Lot 41
  • 41

[Kelmscott Press]

40,000 - 50,000 USD
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  • The Works of Geoffrey Chaucer. [Edited by F. S. Ellis]. Hammersmith: William Morris at the Kelmscott Press, 1896
  • Paper, Ink, Leather
Folio (16 3/4 x 11 1/2 in.; 425 x 292 mm). 87 woodcut illustrations after Sir Edward Burne-Jones redrawn by Robert Catterson-Smith and cut by W. H. Hooper, woodcut title-page, 14 woodcut page-borders variously repeated, 26 nineteen-line woodcut initial words, numerous ten-, six-, and three-line woodcut initial letters, and woodcut printer's device, all designed by William Morris and cut by C. E. Keates, Hooper, and W. Spielmeyer, printed in Chaucer type in black and red, two columns, headings to longer poems printed in Troy type; Original linen-backed blue-gray boards, printed spine label. Front inner hinge cracked, inscription in pencil on lower free endpaper, extremities darkened, spine somewhat worn, spine label chipped. Red morocco slipcase, spine gilt.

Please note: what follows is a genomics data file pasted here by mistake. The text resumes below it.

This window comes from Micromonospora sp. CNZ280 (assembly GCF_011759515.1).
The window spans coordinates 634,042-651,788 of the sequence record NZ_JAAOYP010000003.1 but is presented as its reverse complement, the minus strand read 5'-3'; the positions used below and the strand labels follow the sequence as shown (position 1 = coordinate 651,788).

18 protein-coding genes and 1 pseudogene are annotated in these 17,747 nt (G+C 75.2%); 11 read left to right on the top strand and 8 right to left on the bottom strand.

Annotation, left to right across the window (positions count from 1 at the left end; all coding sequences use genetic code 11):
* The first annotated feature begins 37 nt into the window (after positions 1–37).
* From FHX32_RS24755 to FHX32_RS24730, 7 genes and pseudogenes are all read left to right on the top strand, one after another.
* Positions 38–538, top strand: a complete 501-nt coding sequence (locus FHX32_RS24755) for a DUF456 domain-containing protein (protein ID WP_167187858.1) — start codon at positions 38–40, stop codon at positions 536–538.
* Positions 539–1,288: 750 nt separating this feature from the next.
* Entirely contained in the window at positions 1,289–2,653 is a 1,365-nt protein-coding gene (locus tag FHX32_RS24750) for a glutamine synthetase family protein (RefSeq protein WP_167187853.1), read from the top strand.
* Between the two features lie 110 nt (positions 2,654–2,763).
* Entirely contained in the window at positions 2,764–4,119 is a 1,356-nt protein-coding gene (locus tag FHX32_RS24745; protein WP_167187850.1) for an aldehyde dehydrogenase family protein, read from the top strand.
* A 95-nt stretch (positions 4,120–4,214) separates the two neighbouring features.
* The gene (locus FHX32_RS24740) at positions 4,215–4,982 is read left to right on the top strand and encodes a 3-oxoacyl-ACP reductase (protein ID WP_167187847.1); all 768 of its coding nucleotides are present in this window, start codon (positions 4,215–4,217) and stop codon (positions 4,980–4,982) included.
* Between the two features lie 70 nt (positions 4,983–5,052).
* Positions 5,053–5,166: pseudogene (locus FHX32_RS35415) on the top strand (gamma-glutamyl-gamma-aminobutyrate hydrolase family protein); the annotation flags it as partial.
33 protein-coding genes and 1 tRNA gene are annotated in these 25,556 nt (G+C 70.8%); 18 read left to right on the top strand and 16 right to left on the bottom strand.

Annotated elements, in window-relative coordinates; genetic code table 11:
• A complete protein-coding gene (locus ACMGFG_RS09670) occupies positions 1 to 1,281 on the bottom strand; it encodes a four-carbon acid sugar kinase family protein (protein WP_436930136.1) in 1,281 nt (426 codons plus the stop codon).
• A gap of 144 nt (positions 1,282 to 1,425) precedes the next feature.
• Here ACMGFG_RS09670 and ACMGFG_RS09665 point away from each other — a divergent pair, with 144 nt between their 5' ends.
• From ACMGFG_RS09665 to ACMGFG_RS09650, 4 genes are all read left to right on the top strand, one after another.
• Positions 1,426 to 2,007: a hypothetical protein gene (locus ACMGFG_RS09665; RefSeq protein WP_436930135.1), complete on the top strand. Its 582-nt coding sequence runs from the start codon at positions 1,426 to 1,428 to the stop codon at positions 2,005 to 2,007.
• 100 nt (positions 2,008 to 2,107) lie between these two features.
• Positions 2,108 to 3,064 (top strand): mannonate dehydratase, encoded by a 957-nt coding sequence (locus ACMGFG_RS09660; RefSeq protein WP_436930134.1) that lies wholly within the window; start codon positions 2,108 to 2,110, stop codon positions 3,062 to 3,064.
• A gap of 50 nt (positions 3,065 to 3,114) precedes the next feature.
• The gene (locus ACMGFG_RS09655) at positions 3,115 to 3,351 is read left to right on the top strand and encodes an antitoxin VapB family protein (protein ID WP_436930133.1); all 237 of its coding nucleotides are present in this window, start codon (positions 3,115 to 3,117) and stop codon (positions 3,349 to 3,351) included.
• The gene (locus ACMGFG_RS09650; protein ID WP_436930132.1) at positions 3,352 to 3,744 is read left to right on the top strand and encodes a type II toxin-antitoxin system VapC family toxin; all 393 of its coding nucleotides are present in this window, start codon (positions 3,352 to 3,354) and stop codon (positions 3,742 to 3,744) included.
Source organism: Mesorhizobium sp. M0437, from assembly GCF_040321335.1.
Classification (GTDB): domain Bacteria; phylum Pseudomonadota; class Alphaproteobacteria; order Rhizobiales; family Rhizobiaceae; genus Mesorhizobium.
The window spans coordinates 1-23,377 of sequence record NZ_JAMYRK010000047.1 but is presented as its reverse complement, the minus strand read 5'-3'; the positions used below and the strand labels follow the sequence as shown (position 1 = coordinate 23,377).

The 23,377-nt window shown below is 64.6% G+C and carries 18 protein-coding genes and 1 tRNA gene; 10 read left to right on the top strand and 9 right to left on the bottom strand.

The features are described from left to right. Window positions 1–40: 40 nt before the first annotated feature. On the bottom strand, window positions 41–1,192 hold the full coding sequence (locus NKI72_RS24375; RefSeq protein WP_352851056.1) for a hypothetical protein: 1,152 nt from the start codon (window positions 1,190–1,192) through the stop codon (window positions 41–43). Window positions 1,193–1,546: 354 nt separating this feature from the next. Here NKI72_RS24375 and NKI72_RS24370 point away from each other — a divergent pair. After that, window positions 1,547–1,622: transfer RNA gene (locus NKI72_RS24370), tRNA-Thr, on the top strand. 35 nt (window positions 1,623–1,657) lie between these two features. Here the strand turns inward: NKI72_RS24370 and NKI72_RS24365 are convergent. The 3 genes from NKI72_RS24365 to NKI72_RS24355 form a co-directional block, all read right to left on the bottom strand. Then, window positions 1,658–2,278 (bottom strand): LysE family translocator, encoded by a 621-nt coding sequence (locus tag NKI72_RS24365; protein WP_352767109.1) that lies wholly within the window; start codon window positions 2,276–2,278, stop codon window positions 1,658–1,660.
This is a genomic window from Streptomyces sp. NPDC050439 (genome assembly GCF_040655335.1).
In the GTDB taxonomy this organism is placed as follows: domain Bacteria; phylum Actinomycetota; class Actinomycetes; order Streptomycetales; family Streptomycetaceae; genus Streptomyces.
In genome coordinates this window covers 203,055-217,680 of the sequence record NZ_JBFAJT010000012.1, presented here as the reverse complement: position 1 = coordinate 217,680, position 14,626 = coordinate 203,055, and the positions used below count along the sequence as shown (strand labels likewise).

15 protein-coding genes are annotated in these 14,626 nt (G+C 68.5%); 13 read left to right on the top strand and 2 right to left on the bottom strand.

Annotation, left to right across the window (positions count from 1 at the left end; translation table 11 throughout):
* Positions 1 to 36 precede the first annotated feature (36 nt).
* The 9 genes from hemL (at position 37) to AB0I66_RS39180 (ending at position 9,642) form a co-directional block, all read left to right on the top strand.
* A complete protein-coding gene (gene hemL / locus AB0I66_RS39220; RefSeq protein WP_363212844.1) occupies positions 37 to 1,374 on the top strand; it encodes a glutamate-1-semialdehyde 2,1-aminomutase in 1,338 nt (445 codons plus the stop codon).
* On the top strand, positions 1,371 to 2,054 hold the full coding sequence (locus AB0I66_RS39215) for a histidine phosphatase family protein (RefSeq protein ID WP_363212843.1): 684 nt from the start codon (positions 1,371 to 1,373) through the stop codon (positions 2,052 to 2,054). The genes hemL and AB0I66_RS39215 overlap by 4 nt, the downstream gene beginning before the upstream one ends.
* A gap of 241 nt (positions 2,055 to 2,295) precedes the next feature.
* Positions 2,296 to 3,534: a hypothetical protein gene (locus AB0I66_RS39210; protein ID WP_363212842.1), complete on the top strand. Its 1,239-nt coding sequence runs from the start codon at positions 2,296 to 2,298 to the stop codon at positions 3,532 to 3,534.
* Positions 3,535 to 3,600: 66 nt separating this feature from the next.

Roderick Terry (bookplate; his sale, Anderson Galleries, 7 November 1934, lot 174) — Sotheby's New York, 12 December 1995, lot 99 


Artist and the Book 45; Manet to Hockney 9; Peterson A40; Peterson, The Kelmscott Press, pp. 228–257

Catalogue Note

One of 425 copies on paper (of a total edition of 438) of the final great work from the Kelmscott Press. This magnificent production "came at the end of Morris's life, when he was able to pour into a single volume all his bibliophilic passion and his unmatched skill as a designer of ornaments; it is significant that even those readers who find Morris's pages too heavy or congested for their tastes feel compelled, in the end, to pay tribute to the Chaucer as one of the great books of the world" (Peterson). The magnificent Burne-Jones illustrations have be much admired as "images that are disconcertingly 'modern'" (Manet to Hockney).

The undertaking was announced to Kelmscott Press subscribers in December 1892, although the actual printing of the book did not begin until August 1894, and was finally issued to subscribers in June 1896. Though earlier Kelmscott Press books were lavishly illustrated, the Kelmscott Press Chaucer is noteworthy for being the only book where the images and text were fully integrated. A splendid culminating effort of the Kelmscott Press, and of the Victorian rediscovery of early English literature.